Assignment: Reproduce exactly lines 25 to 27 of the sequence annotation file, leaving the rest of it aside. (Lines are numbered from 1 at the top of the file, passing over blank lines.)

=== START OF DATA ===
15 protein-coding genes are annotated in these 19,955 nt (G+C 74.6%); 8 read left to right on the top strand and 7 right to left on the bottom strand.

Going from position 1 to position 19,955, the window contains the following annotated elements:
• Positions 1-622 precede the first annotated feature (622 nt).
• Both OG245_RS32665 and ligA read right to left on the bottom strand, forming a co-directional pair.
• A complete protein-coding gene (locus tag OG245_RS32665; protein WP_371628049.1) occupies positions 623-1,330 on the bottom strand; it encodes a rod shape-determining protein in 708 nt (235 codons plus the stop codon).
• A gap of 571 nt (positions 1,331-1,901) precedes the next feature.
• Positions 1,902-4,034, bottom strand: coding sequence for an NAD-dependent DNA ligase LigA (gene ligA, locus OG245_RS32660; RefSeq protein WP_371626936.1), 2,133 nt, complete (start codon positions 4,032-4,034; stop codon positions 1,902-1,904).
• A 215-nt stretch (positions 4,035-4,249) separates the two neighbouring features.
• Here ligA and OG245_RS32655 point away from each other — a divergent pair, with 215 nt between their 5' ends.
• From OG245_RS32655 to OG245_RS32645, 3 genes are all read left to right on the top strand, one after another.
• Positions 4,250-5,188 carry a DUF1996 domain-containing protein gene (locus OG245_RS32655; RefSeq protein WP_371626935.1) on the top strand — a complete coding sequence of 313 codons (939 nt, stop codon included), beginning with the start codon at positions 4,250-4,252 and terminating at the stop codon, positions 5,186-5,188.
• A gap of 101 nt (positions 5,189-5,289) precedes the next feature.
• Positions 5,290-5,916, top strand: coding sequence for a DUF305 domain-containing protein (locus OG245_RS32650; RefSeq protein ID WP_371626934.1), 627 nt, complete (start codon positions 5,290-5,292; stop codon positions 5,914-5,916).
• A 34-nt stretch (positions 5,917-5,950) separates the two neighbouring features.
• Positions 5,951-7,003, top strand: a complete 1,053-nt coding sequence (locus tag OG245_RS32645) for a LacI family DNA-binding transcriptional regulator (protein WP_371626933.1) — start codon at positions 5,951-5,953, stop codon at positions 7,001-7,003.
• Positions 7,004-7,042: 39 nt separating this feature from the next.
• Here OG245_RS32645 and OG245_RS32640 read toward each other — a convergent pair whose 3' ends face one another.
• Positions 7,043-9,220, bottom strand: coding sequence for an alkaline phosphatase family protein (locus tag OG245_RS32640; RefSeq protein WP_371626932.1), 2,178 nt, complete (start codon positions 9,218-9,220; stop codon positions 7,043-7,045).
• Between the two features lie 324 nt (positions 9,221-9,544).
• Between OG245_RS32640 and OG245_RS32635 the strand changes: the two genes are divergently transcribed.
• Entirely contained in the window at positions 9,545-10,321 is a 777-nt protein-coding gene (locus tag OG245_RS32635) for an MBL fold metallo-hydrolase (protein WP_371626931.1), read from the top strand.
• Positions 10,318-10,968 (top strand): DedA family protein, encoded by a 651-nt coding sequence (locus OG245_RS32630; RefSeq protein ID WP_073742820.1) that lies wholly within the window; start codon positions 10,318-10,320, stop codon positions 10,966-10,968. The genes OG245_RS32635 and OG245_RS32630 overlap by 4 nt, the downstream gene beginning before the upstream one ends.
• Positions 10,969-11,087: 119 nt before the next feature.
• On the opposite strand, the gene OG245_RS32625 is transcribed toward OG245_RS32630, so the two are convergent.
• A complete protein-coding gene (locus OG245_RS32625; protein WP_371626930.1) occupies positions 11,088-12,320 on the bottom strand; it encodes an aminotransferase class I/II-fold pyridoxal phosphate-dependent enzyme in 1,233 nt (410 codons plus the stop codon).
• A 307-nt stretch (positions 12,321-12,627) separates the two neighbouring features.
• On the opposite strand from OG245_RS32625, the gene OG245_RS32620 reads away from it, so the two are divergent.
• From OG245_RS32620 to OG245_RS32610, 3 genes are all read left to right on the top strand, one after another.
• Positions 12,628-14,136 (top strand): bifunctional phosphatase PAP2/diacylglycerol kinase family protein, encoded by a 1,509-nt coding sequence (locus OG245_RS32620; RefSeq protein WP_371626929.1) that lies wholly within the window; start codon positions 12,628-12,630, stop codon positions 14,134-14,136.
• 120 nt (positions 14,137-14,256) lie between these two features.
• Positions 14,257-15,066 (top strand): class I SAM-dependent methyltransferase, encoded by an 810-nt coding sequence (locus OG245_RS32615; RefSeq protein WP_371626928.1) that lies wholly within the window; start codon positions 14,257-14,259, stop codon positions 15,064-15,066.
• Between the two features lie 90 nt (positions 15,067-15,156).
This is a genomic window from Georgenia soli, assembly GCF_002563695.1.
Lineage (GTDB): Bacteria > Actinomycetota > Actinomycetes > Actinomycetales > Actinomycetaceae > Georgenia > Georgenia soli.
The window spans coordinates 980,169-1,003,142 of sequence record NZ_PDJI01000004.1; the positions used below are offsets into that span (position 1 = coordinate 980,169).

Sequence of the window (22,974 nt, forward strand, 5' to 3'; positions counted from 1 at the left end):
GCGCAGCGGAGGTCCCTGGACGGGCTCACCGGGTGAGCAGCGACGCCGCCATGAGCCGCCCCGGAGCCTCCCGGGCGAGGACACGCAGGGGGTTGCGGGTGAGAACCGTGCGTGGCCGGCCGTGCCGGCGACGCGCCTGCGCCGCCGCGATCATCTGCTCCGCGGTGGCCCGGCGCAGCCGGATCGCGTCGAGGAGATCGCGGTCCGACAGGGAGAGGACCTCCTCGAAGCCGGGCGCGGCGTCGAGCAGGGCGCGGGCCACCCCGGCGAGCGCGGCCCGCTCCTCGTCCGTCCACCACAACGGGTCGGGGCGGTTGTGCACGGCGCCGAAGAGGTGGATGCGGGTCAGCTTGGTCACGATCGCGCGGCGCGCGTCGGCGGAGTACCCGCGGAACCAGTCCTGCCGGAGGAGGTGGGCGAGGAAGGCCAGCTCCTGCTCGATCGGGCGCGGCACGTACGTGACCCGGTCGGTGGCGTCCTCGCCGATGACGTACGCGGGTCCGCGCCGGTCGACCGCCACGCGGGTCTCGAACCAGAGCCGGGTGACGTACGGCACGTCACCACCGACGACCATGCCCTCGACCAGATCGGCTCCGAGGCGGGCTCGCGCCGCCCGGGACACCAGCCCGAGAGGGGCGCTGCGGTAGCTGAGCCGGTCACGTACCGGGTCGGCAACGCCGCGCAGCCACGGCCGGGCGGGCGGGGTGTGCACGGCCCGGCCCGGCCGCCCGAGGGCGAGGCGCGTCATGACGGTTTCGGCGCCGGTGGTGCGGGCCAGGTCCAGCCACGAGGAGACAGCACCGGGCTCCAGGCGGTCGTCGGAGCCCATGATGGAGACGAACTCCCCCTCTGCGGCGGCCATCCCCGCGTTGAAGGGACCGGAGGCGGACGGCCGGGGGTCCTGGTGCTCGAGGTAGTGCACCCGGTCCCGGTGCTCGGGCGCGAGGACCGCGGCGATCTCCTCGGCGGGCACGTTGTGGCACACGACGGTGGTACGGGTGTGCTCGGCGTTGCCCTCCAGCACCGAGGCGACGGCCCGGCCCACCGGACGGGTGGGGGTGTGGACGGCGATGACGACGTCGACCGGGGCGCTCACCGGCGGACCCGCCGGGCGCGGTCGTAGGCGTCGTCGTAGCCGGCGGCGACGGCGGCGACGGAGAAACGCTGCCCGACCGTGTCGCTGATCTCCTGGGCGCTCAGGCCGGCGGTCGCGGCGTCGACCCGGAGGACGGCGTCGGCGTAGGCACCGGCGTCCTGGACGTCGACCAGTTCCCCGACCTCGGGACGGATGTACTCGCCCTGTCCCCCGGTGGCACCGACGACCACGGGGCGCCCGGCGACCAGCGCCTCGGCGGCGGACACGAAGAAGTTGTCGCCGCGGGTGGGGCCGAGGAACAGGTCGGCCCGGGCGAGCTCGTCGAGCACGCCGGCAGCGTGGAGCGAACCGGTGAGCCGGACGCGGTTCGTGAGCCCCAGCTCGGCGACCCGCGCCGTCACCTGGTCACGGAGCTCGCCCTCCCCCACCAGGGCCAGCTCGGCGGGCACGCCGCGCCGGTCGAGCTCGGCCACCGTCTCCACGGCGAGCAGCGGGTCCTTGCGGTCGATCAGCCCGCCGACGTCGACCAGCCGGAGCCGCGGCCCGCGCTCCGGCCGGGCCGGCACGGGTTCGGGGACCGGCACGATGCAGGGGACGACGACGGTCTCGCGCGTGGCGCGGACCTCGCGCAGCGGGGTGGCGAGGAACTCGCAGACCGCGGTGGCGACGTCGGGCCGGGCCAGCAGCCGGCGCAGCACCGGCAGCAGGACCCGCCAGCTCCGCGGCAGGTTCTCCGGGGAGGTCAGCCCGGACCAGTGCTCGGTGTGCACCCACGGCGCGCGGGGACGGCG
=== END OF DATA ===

• A complete protein-coding gene (locus OG245_RS32625; protein WP_371626930.1) occupies positions 11,088-12,320 on the bottom strand; it encodes an aminotransferase class I/II-fold pyridoxal phosphate-dependent enzyme in 1,233 nt (410 codons plus the stop codon).
• A 307-nt stretch (positions 12,321-12,627) separates the two neighbouring features.
• On the opposite strand from OG245_RS32625, the gene OG245_RS32620 reads away from it, so the two are divergent.